A SWIMMER who began his career pounding the pool at Duns under the watchful eye of first coach Joyce Waddell, is enjoying the opportunity of a lifetime across the pond.
Former Duns Swimming Club member and Chirnside Primary School pupil Dan Wallace is now based in America, after he was given a scholarship to study there 18 months ago.
Wallace’s swimming exploits resulted in him winning a swimming scholarship to the University of Florida, where, now in his second year, he is trained by the world’s best coaches in first class training facilities.
In Gainesville, Wallace rubs shoulders with Olympic gold medallists, receiving extensive swimming training from 2012 US Olympic coach Gregg Troy, while competing for the world-famous Florida Gators.
Double Olympic gold medal winner Ryan Lochte is just one of the elite swimmers Wallace trains alongside.
And with his sights firmly set on Glasgow 2014, Wallace could follow in the footsteps of Berwickshire’s Euan Dale, a Commonwealth silver medallist in the pool at Melbourne.
“He would like to be up there with the best in 2014 and will give it his best shot to make the Commonwealth Games, and swim for Scotland,” Wallace’s mum Tanya said.
The 19-year-old is targeting the World Championships, which take place in Barcelona this summer, and is currently in hard training ahead of two prestigious state-side competitions; the South East Conference (SEC) meet; and the elite National Collegiate Athletic Association (NCAA) competition.
Since returning to America following a brief visit home to Scotland at Christmas, Wallace has undergone intense training with the US Army at Cocoa beach, along with 2012 Gold medallists Ryan Lochte and Connor Dwyer.
“The army certainly put them through their paces, and it’s great for Dan to actually get to train with the likes of Ryan Lochte - what better training partner can you have than the fastest man in the world at 400 IM?” Tanya said.
Having not previously returned home in almost a year, Wallace made a splash at the Scottish National Short Course Championships last month, when he won six medals in six finals. Despite suffering from jet lag, he claimed a haul of four gold and two silver medals at the Royal Commonwealth Pool in Edinburgh.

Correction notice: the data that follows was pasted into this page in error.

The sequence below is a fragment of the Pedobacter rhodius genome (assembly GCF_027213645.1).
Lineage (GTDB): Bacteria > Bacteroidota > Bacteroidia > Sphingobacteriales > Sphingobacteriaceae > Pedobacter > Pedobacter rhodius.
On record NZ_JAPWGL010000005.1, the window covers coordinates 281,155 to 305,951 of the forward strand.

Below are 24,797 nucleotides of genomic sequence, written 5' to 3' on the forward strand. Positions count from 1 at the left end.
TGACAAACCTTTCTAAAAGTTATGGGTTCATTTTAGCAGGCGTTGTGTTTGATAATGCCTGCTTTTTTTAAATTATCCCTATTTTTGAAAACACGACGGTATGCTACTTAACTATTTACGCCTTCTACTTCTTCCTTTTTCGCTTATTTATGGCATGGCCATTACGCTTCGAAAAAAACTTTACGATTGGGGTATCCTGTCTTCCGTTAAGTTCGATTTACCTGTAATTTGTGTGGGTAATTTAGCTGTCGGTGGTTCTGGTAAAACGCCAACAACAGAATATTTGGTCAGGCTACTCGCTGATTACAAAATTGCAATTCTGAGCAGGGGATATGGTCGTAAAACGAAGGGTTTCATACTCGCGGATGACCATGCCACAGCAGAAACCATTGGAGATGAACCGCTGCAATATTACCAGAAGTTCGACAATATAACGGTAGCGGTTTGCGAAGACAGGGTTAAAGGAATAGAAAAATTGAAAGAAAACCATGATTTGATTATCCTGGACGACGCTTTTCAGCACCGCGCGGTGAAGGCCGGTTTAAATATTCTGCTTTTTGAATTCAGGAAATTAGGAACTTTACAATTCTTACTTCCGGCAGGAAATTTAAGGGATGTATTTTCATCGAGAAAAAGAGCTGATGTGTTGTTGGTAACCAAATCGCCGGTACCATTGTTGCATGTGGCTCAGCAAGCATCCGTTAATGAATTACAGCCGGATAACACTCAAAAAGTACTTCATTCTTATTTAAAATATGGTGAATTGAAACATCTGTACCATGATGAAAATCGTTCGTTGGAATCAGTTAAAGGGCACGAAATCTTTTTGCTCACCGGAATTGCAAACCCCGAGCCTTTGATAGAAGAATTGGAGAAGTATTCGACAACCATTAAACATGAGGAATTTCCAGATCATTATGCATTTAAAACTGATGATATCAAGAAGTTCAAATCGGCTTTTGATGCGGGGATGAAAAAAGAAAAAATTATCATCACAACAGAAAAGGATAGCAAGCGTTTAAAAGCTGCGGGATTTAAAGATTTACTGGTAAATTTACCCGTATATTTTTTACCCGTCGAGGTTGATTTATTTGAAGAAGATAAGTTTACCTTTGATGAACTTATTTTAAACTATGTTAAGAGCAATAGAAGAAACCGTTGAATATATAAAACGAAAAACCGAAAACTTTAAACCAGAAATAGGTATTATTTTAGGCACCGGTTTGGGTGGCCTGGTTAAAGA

Tanya said: “I was very surprised at the huge change in how Dan now swims - he seemed to have an incredible amount of strength in all the different strokes now and was quite a different swimmer than when he left for America 12 months previously.”
Taking to the water on day one of the competition, Wallace won a gold in the 400m freestyle - an event he does not normally swim - with a time of 3m47.08s. Five minutes later he won silver in the 100m individual medley in 55.13s.
There was no let-up on his return to the pool the following day, starting with the 200m IM where a gold in a time of 1m58.16s was followed by a silver in the 200m butterfly, breaking the two-minute barrier again in 1m59.94s.
Both silver medals resulted in agonising finishes, Wallace losing out in each by tenths of a second.
There would be no second-place finishes on the final day, however as Wallace, swimming unattached, swept up two gold medals, the first in the 400m IM with a time of 4m10.35s, a full two seconds ahead of his competitors, followed by the 200m freestyle with a time of 1m47.42s.
“The American training is clearly paying off,” Tanya said. “All the things we have sacrificed as a family for Dan to be able to live his dream feel so worthwhile after watching him at the Scottish.
“The Florida Gators are ranked in the top seven in the whole of the States, and have the most dedicated, and knowledgeable coaches in the world, and Florida is a top university academically too.”
Wallace will finish his second year at Florida University at the end of April, and is planning to come home and train with his second club in Edinburgh, Warrender Baths club.
He will compete in Leeds in June in a trial event ahead of this summer’s World Championships, which Tanya says her son would love to compete in.